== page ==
Personally.. I've used a Cateye Hyper HL-1500 4AA bike light. With the natural curved design of the
light.. it follows the contour of the helmet rather nicely.. and the beam is simply the best.

To get a really nice white light -- use (HPR44 halogen 4.0v 1a; 4watts; 200 hr bulb life; 100
lumens; about $32.00 for 10 mail order) with 4 rechargeable 1.2v batteries.

By overvolting this bulb and with a great Cateye optic reflector.. this light puts out close to a
10w MR11 bulb. When overvolting the bulb.. you diminish the life of the bulb to about 20 hours. And
since the Cateye HL1500 has two power setting.. gently slide the switch from low power, pause.. and
then to high power. I found that this extra second saves the bulb from burning up immediately.

I've also used a cheaper and more widely available KPR103 (3.6v , 0.75a;
9.7Watts bulb; 25 hour bulb life; 34 lumens) Krypton bulb ($1.60 for 2 at Wal-Mart). -- The bulb
life is about 2 hours when overvolted .the light output is simply WOW!! -- better than a 5w
Mr11 bulb.

My second choice is the Zefal HF635.. With the 3 bright yellow Leds and a stock
10.6 watt halogen lamp.. and a curved design similar to the Cateye.. the option of running LEDs
makes this light perhaps a better overall choice. The optics on this light is subpar compared to
the Cateye. I've never tried to overvolt this light because I am afraid I'll melt the reflector
on this light.

And finally... If your helmet vents are situated as such that you cannot aim the beam in the
direction of your choice.. I would go to Wal-Mart and spend about $6.00 for a RAYOVAC 2AA flashlight
that has a rotating swivel head. The light comes with clear lens and a red lens. Not much light. But
better than nothing. Be careful with this light. The battle holder cap slides on instead of screws
on -- so you need to use tape to secure the cap to the body of the flashlight.

Enjoy..

Much obliged. Nick Lee Sparks, NV carless since January 2000.

--------------------------------------------------------------------------------
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Old 01-13-06, 01:24 PM   #1041
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Thanks to all who answered my request for MR11 housing. I have two MR16 bulbs built into the Optronics housings but have some MR11 bulbs that I wanted to plav with. I picked up some heavy PVC fittings that fit exactly for about $2. I'll play with that for now.


Kevin
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Old 01-13-06, 04:44 PM   #1042
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For those who are using the Optronics MR16 Driving Lights and still want to extend the usefullness of your 6 volt battery system...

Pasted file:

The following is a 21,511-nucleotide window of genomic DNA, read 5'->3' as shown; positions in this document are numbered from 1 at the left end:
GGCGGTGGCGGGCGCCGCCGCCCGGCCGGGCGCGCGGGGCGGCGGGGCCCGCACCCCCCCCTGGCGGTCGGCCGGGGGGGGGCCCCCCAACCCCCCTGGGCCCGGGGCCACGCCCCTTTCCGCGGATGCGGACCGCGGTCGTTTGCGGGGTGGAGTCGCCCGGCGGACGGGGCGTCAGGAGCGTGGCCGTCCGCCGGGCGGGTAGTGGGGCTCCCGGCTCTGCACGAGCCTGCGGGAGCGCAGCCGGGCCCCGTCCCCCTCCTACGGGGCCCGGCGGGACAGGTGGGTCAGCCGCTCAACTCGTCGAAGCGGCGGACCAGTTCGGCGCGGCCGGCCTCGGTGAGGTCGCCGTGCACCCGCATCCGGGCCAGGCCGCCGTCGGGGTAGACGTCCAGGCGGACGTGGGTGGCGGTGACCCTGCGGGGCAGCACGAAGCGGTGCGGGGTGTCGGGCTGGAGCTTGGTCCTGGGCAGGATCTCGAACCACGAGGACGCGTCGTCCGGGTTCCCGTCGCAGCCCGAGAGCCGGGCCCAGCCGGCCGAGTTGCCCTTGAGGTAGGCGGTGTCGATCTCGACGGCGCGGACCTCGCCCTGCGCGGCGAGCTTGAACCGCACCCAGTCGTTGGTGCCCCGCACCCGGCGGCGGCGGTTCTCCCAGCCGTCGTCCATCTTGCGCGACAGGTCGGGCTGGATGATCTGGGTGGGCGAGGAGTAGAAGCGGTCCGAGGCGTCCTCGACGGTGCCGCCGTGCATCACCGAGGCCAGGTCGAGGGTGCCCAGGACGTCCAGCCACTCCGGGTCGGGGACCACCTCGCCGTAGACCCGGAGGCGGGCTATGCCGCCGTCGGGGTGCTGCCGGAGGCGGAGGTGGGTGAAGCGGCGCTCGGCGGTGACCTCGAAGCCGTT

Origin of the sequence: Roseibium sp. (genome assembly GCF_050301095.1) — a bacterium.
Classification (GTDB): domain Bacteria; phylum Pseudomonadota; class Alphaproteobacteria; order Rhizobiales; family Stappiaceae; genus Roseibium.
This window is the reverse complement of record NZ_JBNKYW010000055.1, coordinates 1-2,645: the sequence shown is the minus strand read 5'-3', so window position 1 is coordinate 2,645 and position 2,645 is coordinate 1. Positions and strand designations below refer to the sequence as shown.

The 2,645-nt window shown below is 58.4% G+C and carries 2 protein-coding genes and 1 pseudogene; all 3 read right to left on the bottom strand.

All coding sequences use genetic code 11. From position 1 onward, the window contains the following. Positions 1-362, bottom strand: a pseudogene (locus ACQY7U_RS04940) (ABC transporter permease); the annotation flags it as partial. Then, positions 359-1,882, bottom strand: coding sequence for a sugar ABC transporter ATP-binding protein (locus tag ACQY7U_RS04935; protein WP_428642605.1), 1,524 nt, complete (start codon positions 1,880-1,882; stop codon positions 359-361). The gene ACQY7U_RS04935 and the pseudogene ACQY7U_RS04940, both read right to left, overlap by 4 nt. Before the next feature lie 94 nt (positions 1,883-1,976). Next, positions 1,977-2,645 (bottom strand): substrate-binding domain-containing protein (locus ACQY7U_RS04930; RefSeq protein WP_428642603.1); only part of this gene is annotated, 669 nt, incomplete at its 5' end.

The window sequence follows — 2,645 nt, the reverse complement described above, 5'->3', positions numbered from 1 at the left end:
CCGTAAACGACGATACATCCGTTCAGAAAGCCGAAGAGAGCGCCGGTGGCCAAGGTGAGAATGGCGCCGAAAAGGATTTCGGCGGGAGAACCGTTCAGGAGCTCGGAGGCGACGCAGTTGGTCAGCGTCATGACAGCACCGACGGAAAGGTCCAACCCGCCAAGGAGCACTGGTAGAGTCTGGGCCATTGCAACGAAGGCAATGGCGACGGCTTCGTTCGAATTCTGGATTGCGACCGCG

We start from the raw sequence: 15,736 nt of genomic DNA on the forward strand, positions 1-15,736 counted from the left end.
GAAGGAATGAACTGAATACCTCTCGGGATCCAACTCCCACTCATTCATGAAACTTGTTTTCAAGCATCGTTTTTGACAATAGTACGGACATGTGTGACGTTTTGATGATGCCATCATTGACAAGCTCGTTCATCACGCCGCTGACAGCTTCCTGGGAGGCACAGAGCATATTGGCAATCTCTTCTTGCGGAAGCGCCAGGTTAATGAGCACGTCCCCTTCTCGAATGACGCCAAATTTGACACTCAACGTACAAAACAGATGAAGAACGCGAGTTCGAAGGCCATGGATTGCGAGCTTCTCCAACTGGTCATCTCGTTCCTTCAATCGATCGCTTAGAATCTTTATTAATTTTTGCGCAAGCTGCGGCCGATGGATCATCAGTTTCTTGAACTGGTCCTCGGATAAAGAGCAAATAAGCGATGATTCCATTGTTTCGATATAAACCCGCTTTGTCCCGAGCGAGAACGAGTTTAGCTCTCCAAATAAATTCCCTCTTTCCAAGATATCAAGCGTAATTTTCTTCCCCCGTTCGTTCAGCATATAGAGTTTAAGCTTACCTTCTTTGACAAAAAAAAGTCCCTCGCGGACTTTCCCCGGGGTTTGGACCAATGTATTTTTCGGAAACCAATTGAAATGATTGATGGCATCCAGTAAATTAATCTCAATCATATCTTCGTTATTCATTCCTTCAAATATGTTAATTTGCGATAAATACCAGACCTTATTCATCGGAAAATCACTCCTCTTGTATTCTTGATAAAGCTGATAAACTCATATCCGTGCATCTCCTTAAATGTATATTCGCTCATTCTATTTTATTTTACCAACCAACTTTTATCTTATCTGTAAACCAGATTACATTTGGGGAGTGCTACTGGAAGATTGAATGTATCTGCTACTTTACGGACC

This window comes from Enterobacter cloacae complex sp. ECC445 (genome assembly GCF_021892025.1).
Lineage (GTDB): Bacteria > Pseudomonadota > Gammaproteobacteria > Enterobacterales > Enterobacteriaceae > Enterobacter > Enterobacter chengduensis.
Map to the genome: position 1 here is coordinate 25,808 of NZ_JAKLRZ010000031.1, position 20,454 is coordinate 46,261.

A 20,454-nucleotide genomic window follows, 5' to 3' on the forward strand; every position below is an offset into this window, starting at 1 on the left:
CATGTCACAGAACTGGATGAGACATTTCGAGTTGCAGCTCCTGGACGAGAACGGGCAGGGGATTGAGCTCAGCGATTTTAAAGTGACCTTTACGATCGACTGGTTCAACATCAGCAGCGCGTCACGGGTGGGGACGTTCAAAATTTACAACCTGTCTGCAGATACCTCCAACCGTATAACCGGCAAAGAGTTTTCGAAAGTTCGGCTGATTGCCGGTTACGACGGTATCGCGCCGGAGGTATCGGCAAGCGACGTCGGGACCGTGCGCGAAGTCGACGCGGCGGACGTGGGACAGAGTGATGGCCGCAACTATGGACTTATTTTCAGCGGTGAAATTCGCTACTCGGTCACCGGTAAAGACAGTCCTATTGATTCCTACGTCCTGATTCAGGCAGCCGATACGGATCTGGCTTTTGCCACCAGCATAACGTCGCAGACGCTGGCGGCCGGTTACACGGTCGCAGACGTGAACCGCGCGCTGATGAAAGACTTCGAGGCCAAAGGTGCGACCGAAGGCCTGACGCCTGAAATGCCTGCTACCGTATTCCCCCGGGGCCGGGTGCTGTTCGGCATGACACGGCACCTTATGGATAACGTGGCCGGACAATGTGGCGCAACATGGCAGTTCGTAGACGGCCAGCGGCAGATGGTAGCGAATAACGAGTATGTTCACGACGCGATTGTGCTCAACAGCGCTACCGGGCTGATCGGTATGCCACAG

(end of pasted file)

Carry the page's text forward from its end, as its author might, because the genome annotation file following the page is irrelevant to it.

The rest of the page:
Here is a source for MR16 5W bulb. Contrary to what is stated in bicyclelighting.com, these bulbs / lamps are available in USA. You need not order these lamps from Europe.

The MR16 6V 5W is commonly used in exit / emergency lights. The MR16 10W 6V lamp (which was also available for the Thomas Betts Emergi-Lite) was de-listed sometimes ago. If you are able to find a new old stock on the 10W lamp in USA, please post.

Source for MR16 5W 6V
http://www.exitlightco.com/Merchant2...tegory_Code=LB

Price: Package of 2 for $14.00

===========================

http://emergencylite.com/index.cfm also has these bulbs on page 5 of the lamps list. The part number is 11-256. The catalog also lists the 10w version on page 6 but the lamp is NOT AVAILABLE.

Price: $3.95 each but the company has a minimum handling charge of $6.00 + shipping.

==========================
For those who have converted H3 base driving lights to bicycling use, the 6V 25W bulb is also widely available. Again.. bicyclelighting.com incorrectly states this bulb is hard to find.

The H3 bulb is commonly found in 6V 500,000 candlepower spot lights.. The spot lights are commonly available for $10.00 on sale.. Take out the 25W bulb and the 6v 4.5 or 5.0 ahr SLA battery, a wall wart charger, and throw away the spotlight if so choose.

Generally the H3 base driving lights have better reflectors (rectangluar refectors) than MR16 base system.

500,000 candlepower spotlights are commonly on sale at harborfreight.com

Much obliged.
Nick Lee
Sparks, NV 89431
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Old 01-13-06, 05:15 PM   #1043
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I've seen those spots going for as low as $10. You can't get the bulb and battery seperately for that price. The wall wart chargers are crap, but the cord on them is useful in making or modding lights.